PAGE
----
Nelson, S. K., Kushlev, K., English, T., Carstensen, L. L., Dunn, E. W. & Lyubomirsky, S. (2013). In defence of parenthood: Children are associated with more joy that misery. Psychological Science, 24(1): 3-10.

Quoidbach, J., Dunn, E. W., Petrides, K. V., & Mikolajczak, M. (2010). Money giveth, money taketh away: The dual effect of wealth on happiness. Psychological Science, 21: 759-763.

Kawakami, K., Dunn, E. W., Karmali, F. & Dovidio, J. F. (2009). Mispredicting affective and behavioural responses to racism. Science, 323: 276-278.

Dunn, E. W., Aknin, L. B., & Norton, M. I. (2008). Spending money on others promotes happiness. Science, 319: 1687-1688.

For a list of full publication, visit Google Scholar or her lab website.


Awards

  • Royal Society of Canada’s College of New Scholars, Artists and Scientists (2015)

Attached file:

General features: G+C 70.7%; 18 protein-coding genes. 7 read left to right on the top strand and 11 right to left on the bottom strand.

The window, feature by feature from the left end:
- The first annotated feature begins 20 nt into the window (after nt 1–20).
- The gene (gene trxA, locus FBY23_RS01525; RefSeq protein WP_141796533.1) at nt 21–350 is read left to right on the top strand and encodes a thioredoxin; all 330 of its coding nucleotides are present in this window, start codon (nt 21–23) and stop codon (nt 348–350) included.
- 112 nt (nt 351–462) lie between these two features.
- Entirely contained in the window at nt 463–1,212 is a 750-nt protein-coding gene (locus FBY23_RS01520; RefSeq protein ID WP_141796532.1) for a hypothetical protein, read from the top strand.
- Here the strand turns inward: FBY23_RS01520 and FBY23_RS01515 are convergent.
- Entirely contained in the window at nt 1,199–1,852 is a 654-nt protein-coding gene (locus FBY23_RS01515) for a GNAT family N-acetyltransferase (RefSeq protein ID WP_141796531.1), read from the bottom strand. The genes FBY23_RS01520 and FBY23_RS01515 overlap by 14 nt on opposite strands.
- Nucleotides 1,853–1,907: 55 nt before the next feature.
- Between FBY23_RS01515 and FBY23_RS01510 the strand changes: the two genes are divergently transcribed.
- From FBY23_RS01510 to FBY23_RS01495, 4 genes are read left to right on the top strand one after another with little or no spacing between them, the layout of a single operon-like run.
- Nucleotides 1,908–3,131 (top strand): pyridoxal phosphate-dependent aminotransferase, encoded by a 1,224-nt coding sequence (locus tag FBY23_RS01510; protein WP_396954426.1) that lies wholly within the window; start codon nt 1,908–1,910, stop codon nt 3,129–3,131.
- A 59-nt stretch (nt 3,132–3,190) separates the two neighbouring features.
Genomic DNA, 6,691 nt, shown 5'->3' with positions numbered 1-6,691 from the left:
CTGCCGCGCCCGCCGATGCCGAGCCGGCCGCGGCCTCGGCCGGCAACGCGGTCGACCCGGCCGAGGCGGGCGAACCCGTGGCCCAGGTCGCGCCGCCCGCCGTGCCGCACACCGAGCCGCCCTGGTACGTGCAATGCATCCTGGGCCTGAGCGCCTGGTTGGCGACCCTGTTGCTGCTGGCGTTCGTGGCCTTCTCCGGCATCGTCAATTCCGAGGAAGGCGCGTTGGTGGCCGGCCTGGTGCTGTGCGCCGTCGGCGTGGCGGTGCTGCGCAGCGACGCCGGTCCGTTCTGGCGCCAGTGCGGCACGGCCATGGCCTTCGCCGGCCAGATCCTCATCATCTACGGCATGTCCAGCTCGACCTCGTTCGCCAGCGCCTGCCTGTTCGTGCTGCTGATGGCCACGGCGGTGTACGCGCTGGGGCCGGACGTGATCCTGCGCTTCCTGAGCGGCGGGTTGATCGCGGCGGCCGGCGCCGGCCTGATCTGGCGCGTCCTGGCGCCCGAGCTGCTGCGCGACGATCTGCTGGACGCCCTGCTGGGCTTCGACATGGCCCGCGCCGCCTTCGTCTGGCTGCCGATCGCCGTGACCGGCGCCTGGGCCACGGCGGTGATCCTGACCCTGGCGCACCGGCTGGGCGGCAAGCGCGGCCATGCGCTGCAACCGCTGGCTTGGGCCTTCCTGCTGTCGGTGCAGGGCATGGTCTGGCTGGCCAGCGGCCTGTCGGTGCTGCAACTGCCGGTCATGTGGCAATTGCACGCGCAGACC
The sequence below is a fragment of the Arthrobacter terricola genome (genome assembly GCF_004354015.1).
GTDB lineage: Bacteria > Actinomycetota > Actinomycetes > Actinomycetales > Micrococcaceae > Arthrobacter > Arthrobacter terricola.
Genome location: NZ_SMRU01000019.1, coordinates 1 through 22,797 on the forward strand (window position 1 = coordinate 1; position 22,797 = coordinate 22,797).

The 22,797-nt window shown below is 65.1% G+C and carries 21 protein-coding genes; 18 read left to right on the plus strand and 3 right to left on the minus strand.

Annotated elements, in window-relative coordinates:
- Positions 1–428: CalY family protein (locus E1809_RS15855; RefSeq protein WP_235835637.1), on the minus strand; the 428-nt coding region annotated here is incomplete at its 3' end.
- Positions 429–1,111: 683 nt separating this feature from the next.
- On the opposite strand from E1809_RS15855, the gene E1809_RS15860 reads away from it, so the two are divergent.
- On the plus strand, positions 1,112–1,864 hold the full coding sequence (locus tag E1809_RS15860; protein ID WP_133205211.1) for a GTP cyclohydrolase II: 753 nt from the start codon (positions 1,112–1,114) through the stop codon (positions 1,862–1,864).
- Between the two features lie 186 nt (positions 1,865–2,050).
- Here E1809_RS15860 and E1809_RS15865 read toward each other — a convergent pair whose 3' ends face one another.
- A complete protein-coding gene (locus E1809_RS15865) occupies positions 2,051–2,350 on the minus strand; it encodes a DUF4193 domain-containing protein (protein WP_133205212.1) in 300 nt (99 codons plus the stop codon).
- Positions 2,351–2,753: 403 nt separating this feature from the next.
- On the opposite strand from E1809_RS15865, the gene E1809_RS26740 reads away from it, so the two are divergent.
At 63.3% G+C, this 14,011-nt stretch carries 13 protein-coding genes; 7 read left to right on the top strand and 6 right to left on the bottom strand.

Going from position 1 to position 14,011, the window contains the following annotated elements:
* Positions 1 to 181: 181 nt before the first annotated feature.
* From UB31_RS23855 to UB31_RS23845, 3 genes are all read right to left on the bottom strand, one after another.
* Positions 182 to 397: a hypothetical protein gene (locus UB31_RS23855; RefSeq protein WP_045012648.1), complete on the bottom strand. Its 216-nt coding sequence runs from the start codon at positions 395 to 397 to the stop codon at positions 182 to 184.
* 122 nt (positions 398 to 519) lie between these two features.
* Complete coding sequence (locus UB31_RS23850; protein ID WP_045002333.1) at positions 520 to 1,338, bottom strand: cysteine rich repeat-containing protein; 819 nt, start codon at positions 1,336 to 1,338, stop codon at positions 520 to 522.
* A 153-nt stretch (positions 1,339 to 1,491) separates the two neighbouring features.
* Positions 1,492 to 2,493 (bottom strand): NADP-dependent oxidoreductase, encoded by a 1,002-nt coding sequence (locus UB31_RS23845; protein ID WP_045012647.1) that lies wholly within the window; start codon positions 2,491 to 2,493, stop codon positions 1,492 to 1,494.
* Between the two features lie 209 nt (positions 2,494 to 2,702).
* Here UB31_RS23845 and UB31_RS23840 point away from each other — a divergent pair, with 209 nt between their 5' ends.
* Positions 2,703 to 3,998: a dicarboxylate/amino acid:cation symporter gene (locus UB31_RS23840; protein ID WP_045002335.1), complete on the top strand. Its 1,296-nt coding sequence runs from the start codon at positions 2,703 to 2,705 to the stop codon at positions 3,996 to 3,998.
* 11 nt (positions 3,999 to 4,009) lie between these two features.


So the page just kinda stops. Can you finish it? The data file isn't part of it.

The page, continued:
• Society for Personality and Social Psychology (2014 Fellow)
  • Social Science and Humanities Research Council Impact Connection Award Finalist (2014 and 2015)
  • Killam Faculty Research Fellowship (2011)
  • Killam Faculty Research Prize (2010)
  • Robert E. Knox Master Teaching Award (2010)
  • Canadian Institutes of Health Research New Investigator Award (2010)
  • Mind Gym Academic Prize Honouree (2007)
  • Peter Wall Institute for Advanced Studies – Early Career Scholar (2007)
  • Chronicle of Higher Education Rising Star (2004)

Graduate Supervision

Dr. Dunn is currently accepting graduate students.


Elizabeth Dunn

Professor
phone 604 827 3144
location_on Kenny Room 2013--2136 West Mall

PhD, University of Virginia, 2004

Dr. Elizabeth Dunn is a professor in the Department of Psychology at the University of British Columbia. Dunn conducts experimental research examining how time, money, and technology shape human happiness. She is the co-author of Happy Money: The Science of Happier Spending (Simon & Schuster) with Dr. Michael Norton and she has given talks at PopTech! and TEDx.